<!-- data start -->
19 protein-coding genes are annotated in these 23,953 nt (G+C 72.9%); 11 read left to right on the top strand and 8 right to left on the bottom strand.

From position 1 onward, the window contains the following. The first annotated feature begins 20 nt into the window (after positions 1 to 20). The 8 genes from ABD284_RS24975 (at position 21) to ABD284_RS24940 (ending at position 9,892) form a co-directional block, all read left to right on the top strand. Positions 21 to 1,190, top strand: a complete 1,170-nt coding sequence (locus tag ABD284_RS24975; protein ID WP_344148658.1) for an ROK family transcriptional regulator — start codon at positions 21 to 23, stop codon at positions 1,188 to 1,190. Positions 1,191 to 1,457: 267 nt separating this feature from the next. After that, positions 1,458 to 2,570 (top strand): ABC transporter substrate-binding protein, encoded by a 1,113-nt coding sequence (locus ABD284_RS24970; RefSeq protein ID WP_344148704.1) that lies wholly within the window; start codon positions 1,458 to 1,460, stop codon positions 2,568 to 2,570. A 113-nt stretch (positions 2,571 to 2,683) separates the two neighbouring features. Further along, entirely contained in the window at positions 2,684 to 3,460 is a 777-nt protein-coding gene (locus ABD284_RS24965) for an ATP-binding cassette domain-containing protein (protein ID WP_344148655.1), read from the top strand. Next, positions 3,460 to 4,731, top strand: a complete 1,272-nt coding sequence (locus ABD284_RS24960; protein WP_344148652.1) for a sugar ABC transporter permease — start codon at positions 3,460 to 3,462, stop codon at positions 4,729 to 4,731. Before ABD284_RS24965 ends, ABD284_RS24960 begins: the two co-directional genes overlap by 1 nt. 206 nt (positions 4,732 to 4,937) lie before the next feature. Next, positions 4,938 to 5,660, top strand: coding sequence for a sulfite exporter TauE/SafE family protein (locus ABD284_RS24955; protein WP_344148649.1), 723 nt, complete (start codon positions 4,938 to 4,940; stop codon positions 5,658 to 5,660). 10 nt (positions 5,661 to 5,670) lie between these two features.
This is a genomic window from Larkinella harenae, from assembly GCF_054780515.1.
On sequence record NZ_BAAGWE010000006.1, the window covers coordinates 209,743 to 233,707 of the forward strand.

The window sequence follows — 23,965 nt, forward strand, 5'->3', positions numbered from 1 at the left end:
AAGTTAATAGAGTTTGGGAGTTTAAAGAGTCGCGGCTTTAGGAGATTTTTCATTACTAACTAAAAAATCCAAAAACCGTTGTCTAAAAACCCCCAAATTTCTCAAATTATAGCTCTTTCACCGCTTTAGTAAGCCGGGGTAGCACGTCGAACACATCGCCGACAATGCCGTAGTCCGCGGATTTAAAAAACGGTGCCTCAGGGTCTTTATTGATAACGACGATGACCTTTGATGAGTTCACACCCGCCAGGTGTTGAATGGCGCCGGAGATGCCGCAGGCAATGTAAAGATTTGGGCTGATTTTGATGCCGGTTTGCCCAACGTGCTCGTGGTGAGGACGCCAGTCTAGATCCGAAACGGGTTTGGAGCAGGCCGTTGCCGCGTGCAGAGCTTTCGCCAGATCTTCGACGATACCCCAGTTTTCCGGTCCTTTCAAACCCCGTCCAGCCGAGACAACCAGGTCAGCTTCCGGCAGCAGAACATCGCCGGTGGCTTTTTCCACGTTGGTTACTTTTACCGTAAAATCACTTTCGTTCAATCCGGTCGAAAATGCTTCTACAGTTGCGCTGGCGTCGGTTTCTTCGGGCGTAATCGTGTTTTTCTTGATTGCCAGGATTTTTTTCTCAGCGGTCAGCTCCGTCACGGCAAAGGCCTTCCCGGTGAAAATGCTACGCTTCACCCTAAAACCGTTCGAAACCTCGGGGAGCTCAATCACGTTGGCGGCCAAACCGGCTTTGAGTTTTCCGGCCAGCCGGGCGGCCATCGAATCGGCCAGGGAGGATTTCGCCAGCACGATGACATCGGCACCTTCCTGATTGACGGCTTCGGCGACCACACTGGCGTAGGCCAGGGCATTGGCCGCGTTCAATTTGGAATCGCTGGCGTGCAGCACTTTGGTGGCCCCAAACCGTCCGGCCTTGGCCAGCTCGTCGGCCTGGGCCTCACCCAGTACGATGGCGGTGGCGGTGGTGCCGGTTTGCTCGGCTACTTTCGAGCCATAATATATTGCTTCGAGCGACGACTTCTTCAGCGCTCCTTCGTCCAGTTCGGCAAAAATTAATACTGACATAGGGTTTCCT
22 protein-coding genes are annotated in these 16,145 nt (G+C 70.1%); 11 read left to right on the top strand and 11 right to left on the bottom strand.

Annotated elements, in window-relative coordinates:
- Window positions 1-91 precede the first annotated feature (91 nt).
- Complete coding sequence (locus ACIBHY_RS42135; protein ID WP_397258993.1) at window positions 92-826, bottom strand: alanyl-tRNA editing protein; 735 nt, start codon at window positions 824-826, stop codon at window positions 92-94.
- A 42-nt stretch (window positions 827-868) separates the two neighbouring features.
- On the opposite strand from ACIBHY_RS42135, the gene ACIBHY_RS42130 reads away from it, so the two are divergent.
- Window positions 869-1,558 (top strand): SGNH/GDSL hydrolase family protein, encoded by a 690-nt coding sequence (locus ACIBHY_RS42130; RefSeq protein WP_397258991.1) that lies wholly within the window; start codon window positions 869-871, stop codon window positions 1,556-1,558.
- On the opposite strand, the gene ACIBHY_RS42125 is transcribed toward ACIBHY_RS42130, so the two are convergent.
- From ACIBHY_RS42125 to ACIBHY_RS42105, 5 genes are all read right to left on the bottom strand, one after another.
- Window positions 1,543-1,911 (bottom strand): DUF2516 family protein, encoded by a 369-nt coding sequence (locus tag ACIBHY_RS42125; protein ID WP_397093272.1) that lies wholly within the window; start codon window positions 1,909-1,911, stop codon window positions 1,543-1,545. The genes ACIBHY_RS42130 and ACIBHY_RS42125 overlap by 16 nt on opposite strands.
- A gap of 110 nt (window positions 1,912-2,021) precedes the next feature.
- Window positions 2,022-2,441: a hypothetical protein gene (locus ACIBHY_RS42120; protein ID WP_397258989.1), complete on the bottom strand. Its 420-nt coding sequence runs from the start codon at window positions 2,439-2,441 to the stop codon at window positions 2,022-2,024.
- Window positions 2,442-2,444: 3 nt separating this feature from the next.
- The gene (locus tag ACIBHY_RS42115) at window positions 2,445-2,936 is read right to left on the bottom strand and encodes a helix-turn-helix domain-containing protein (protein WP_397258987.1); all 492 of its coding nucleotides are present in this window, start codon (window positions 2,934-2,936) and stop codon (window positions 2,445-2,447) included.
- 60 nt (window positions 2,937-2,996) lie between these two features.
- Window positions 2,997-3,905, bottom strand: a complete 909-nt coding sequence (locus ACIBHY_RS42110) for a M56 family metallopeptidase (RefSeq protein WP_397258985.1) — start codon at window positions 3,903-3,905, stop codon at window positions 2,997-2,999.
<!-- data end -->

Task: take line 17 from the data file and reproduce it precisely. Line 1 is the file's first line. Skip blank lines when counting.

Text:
- A gap of 110 nt (window positions 1,912-2,021) precedes the next feature.